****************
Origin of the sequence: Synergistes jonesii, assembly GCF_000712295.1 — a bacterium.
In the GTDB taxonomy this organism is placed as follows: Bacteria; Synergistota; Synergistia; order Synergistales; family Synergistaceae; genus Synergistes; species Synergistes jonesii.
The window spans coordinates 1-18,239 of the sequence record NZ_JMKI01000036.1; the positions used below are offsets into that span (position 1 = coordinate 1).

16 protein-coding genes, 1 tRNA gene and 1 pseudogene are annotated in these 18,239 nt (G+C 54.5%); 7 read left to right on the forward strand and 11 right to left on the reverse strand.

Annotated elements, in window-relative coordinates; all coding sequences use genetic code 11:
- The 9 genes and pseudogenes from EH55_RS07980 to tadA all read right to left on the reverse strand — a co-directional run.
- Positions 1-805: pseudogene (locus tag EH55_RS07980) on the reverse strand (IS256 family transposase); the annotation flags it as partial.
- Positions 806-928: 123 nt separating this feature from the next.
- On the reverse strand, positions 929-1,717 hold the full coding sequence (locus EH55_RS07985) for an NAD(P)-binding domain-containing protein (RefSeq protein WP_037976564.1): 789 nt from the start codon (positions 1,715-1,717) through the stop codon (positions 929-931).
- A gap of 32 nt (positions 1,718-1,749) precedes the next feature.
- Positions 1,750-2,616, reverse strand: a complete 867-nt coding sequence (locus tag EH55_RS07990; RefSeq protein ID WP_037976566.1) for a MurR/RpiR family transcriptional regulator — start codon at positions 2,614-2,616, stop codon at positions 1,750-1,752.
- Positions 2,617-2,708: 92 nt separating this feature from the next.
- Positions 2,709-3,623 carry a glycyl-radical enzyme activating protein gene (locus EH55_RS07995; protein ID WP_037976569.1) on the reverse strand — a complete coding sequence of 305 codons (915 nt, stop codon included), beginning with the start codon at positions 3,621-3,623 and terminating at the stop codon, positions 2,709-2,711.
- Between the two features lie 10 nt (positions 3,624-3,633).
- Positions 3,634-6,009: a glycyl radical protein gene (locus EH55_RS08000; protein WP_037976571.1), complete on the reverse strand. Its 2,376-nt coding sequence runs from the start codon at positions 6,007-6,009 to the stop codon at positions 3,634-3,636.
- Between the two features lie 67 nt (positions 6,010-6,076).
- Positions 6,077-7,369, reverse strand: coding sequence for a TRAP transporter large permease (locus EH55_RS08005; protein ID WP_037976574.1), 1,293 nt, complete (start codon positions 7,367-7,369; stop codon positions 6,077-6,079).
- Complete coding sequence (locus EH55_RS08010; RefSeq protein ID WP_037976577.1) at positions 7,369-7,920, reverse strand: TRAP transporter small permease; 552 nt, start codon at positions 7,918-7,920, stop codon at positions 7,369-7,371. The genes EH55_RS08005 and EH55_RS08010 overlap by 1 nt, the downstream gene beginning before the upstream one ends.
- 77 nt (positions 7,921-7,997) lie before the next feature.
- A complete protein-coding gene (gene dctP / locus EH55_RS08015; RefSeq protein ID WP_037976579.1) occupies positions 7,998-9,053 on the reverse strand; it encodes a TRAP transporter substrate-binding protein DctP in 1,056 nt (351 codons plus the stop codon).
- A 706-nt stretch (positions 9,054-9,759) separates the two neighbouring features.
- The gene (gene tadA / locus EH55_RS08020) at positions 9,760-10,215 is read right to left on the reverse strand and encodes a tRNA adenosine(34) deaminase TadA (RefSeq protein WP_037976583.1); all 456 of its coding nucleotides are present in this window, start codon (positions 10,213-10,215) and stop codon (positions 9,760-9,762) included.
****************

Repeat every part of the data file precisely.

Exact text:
Origin of the sequence: Synergistes jonesii, assembly GCF_000712295.1 — a bacterium.
In the GTDB taxonomy this organism is placed as follows: Bacteria; Synergistota; Synergistia; order Synergistales; family Synergistaceae; genus Synergistes; species Synergistes jonesii.
The window spans coordinates 1-18,239 of the sequence record NZ_JMKI01000036.1; the positions used below are offsets into that span (position 1 = coordinate 1).

16 protein-coding genes, 1 tRNA gene and 1 pseudogene are annotated in these 18,239 nt (G+C 54.5%); 7 read left to right on the forward strand and 11 right to left on the reverse strand.

Annotated elements, in window-relative coordinates; all coding sequences use genetic code 11:
- The 9 genes and pseudogenes from EH55_RS07980 to tadA all read right to left on the reverse strand — a co-directional run.
- Positions 1-805: pseudogene (locus tag EH55_RS07980) on the reverse strand (IS256 family transposase); the annotation flags it as partial.
- Positions 806-928: 123 nt separating this feature from the next.
- On the reverse strand, positions 929-1,717 hold the full coding sequence (locus EH55_RS07985) for an NAD(P)-binding domain-containing protein (RefSeq protein WP_037976564.1): 789 nt from the start codon (positions 1,715-1,717) through the stop codon (positions 929-931).
- A gap of 32 nt (positions 1,718-1,749) precedes the next feature.
- Positions 1,750-2,616, reverse strand: a complete 867-nt coding sequence (locus tag EH55_RS07990; RefSeq protein ID WP_037976566.1) for a MurR/RpiR family transcriptional regulator — start codon at positions 2,614-2,616, stop codon at positions 1,750-1,752.
- Positions 2,617-2,708: 92 nt separating this feature from the next.
- Positions 2,709-3,623 carry a glycyl-radical enzyme activating protein gene (locus EH55_RS07995; protein ID WP_037976569.1) on the reverse strand — a complete coding sequence of 305 codons (915 nt, stop codon included), beginning with the start codon at positions 3,621-3,623 and terminating at the stop codon, positions 2,709-2,711.
- Between the two features lie 10 nt (positions 3,624-3,633).
- Positions 3,634-6,009: a glycyl radical protein gene (locus EH55_RS08000; protein WP_037976571.1), complete on the reverse strand. Its 2,376-nt coding sequence runs from the start codon at positions 6,007-6,009 to the stop codon at positions 3,634-3,636.
- Between the two features lie 67 nt (positions 6,010-6,076).
- Positions 6,077-7,369, reverse strand: coding sequence for a TRAP transporter large permease (locus EH55_RS08005; protein ID WP_037976574.1), 1,293 nt, complete (start codon positions 7,367-7,369; stop codon positions 6,077-6,079).
- Complete coding sequence (locus EH55_RS08010; RefSeq protein ID WP_037976577.1) at positions 7,369-7,920, reverse strand: TRAP transporter small permease; 552 nt, start codon at positions 7,918-7,920, stop codon at positions 7,369-7,371. The genes EH55_RS08005 and EH55_RS08010 overlap by 1 nt, the downstream gene beginning before the upstream one ends.
- 77 nt (positions 7,921-7,997) lie before the next feature.
- A complete protein-coding gene (gene dctP / locus EH55_RS08015; RefSeq protein ID WP_037976579.1) occupies positions 7,998-9,053 on the reverse strand; it encodes a TRAP transporter substrate-binding protein DctP in 1,056 nt (351 codons plus the stop codon).
- A 706-nt stretch (positions 9,054-9,759) separates the two neighbouring features.
- The gene (gene tadA / locus EH55_RS08020) at positions 9,760-10,215 is read right to left on the reverse strand and encodes a tRNA adenosine(34) deaminase TadA (RefSeq protein WP_037976583.1); all 456 of its coding nucleotides are present in this window, start codon (positions 10,213-10,215) and stop codon (positions 9,760-9,762) included.